UK: Thanet Earth take every possible measure to minimise light pollution

Light pollution by greenhouses is a hot topic worldwide and horticultural screening installers and shading and screening manufacturers are developing all kinds of solutions to keep the light emissions as low as possible. Next to lowering the impact for the local residents and the environment, it is also very important to inform the public about measures that are being taken. The UK greenhouse cluster at Thanet Earth recently made a statement on their website to inform local residents about the steps that are taken by the growers to keep light pollution as low as possible.

"We do always look to maintain open and effective lines of communication with local residents and we’re happy to answer their questions on all aspects of our work", said Judy Whittaker, communications manager at Fresca Group. "We are also active through Twitter and have put a statement online as an easy reference point for people."

Thanet Earth's Statement:

Growing tomatoes under lights


"We don’t want to have a negative impact on our community through light pollution so we use a system of blinds in the glasshouses. The blinds also prevent us from being a visual distraction to local air traffic and mean that the light is focused down onto the crop, not wasted out through the roof or the sides of the greenhouse.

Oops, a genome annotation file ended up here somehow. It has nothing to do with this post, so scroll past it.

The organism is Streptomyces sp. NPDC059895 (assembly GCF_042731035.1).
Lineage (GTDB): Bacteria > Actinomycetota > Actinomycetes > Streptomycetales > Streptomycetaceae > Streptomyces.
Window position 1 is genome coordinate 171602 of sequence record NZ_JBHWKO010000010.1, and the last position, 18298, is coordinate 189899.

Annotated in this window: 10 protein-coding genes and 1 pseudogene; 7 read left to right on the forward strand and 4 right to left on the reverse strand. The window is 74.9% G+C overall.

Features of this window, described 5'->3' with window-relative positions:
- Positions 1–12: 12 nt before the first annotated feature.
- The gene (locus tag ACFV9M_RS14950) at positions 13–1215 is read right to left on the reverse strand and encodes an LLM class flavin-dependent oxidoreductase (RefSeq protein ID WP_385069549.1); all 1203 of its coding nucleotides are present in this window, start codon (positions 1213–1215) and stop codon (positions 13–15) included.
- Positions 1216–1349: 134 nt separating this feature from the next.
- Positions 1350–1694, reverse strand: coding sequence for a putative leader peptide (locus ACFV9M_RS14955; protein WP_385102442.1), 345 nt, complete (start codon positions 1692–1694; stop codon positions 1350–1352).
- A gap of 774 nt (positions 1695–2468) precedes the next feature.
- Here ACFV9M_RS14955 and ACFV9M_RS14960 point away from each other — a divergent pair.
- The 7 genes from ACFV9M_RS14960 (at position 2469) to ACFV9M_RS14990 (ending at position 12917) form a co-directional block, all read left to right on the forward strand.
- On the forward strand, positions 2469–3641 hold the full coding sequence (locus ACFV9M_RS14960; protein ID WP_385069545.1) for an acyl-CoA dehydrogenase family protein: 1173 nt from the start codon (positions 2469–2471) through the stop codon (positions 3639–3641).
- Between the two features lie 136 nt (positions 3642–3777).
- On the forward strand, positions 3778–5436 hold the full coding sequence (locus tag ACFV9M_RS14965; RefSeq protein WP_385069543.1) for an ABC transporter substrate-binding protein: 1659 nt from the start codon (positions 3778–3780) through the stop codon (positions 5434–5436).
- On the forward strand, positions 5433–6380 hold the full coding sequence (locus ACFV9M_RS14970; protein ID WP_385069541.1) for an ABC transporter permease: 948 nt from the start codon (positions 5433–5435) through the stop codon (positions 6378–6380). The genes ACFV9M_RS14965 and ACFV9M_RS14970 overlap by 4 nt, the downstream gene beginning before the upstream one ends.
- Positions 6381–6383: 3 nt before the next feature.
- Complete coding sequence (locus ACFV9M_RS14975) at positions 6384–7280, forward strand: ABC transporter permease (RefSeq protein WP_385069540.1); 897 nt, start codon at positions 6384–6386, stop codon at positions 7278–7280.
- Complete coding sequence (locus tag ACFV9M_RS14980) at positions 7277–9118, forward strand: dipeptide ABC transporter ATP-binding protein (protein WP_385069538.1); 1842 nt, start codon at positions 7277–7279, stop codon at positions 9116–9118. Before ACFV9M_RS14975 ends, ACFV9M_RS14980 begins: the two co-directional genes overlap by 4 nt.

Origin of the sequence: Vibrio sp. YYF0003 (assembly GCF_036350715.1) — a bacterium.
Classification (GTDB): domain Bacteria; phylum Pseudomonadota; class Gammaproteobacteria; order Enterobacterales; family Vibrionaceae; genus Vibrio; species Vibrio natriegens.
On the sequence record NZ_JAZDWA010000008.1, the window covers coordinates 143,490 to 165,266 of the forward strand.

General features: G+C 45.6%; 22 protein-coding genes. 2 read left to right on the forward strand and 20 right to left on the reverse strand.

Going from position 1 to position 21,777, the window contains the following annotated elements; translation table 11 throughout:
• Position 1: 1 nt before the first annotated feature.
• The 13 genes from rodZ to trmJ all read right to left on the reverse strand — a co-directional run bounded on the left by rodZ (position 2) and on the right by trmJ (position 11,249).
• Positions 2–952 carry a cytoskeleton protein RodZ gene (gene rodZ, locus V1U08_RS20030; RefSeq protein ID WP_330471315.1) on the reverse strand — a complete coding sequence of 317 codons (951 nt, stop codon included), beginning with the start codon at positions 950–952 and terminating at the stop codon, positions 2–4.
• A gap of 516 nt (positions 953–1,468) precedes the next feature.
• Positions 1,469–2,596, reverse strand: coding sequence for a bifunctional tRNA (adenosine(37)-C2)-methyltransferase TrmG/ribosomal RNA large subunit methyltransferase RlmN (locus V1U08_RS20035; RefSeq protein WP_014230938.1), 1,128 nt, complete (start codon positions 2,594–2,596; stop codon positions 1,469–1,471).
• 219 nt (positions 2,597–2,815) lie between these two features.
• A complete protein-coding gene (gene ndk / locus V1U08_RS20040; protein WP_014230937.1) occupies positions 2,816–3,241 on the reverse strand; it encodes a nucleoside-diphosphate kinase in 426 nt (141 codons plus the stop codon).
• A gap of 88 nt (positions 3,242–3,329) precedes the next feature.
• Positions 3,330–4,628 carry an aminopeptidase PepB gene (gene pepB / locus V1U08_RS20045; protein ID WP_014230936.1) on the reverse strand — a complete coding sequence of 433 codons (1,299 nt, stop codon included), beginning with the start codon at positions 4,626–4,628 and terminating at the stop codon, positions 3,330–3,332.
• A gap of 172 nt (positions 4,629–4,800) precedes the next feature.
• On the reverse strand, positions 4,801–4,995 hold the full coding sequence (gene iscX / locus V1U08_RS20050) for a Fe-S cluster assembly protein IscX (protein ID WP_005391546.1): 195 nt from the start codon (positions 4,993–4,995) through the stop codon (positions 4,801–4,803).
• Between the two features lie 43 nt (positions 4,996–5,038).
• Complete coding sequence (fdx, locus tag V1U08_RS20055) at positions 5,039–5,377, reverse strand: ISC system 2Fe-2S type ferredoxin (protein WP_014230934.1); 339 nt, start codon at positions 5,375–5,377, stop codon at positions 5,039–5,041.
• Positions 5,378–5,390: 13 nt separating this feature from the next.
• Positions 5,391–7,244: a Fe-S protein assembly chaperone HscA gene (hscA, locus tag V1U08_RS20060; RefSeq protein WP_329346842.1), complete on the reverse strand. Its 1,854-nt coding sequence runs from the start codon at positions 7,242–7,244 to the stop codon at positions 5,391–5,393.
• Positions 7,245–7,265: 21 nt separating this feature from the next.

The manufacture of these blinds is extremely precise, and the maximum coverage possible is provided. For ventilation purposes we have to leave tiny gaps where the blinds meet. Despite taking every possible measure to minimise escaping light, even when the blinds are fully closed we estimate that approximately 2% of area is uncovered."



"In our experience of growing in this way at Thanet Earth since 2009, in most weather conditions this has a barely discernible effect on the night sky. However, when a heavy, low mist covers the site then we seem to suffer from a clearly visible night glow from the lit glasshouses. We have consulted experts in this field who have confirmed that this is caused by that small amount of escaping light being trapped and reflected repeatedly, thereby having a magnifying effect.

Regrettably, we are powerless to change the prevailing weather conditions, and to switch the lights off on such mornings would have a catastrophic effect on our plant health. We have a monitoring programme in place to capture data around the frequency of these mist days, and we are working with the blind manufacturers to test other products and technologies which might help alleviate the problem."



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